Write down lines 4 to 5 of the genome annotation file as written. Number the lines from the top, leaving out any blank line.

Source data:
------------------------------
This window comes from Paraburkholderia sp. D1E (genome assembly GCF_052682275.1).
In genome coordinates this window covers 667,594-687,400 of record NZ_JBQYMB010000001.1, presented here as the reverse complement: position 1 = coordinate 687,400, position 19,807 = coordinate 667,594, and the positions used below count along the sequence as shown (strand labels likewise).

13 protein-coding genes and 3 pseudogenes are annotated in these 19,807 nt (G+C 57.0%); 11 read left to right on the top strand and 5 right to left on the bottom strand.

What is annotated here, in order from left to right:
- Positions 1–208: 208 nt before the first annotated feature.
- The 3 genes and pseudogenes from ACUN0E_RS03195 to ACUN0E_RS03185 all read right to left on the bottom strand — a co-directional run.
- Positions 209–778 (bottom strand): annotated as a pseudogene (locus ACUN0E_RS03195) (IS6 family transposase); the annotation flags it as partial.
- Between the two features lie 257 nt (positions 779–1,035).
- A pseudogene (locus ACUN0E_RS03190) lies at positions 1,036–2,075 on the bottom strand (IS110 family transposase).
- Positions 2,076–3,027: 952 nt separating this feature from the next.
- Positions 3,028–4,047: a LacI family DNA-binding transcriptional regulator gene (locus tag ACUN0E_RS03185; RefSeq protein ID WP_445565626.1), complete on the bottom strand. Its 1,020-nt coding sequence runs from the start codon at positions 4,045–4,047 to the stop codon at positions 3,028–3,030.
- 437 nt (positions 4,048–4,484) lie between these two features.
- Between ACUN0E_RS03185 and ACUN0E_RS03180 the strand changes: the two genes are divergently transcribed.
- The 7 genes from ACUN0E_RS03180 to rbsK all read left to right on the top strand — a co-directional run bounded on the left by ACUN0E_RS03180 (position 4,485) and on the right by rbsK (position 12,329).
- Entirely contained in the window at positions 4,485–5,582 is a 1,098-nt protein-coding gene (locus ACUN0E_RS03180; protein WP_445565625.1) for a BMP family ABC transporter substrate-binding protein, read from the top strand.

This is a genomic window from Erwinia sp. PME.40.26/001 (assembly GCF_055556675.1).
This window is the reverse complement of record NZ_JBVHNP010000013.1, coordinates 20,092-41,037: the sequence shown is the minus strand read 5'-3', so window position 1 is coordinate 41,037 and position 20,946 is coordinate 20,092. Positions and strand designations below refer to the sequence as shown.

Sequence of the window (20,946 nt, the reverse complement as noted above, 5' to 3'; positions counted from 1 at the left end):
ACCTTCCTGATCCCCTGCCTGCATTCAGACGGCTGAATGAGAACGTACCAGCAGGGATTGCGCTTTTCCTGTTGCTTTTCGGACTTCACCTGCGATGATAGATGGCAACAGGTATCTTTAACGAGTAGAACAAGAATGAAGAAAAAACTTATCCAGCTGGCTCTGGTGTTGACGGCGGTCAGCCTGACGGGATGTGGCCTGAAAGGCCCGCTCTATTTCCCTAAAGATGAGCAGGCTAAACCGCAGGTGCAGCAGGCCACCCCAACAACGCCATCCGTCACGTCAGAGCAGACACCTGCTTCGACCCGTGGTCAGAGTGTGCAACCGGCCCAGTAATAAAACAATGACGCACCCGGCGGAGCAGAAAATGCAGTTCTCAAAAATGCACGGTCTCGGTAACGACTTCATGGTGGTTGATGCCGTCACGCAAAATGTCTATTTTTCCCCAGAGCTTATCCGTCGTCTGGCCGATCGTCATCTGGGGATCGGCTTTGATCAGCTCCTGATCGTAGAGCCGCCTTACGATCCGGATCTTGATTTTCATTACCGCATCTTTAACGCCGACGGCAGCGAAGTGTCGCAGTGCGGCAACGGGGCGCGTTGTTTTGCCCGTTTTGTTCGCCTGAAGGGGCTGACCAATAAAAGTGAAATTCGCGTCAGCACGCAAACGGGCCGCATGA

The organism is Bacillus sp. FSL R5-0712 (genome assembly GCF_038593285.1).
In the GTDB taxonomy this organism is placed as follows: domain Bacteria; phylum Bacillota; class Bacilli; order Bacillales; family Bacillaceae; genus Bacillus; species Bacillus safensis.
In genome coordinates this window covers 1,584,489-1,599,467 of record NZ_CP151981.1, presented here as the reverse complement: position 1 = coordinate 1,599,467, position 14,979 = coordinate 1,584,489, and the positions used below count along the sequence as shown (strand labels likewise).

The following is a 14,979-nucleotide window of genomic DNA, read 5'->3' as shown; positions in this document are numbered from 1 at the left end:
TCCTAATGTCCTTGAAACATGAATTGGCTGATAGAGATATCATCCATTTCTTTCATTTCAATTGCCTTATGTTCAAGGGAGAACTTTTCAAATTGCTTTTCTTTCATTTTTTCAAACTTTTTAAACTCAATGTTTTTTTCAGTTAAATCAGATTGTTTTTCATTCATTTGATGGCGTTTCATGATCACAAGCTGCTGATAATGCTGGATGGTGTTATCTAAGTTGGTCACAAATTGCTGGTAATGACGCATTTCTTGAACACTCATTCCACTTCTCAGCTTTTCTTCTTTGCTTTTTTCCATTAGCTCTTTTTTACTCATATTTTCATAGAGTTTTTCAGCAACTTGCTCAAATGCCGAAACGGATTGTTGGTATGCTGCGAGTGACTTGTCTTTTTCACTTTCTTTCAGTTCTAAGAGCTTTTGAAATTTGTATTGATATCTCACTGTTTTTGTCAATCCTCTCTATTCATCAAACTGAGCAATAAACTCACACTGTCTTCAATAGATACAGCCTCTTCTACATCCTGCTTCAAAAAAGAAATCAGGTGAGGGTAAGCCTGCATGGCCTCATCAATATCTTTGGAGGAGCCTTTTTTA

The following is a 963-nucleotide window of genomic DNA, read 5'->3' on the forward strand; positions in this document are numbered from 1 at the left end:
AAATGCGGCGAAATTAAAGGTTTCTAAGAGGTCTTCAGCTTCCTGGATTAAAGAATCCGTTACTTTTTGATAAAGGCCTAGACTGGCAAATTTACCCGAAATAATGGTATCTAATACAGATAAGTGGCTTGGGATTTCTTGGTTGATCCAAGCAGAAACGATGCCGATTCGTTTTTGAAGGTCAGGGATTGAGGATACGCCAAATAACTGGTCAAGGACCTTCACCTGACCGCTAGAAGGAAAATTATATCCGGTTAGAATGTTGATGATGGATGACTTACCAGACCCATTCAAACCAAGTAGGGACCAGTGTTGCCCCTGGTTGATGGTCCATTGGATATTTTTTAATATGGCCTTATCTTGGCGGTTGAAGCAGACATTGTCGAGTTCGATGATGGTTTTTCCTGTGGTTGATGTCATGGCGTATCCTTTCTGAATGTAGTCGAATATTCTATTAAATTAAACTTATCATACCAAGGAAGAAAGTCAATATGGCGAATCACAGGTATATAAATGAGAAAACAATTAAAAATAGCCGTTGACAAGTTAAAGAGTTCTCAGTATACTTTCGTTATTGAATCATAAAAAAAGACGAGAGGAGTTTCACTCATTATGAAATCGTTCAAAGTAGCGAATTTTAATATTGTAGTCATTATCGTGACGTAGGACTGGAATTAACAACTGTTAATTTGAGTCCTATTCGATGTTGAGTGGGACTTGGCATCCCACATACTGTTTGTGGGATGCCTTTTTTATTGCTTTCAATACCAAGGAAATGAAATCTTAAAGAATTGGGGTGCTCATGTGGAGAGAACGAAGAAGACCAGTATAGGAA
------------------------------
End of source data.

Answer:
What is annotated here, in order from left to right:
- Positions 1–208: 208 nt before the first annotated feature.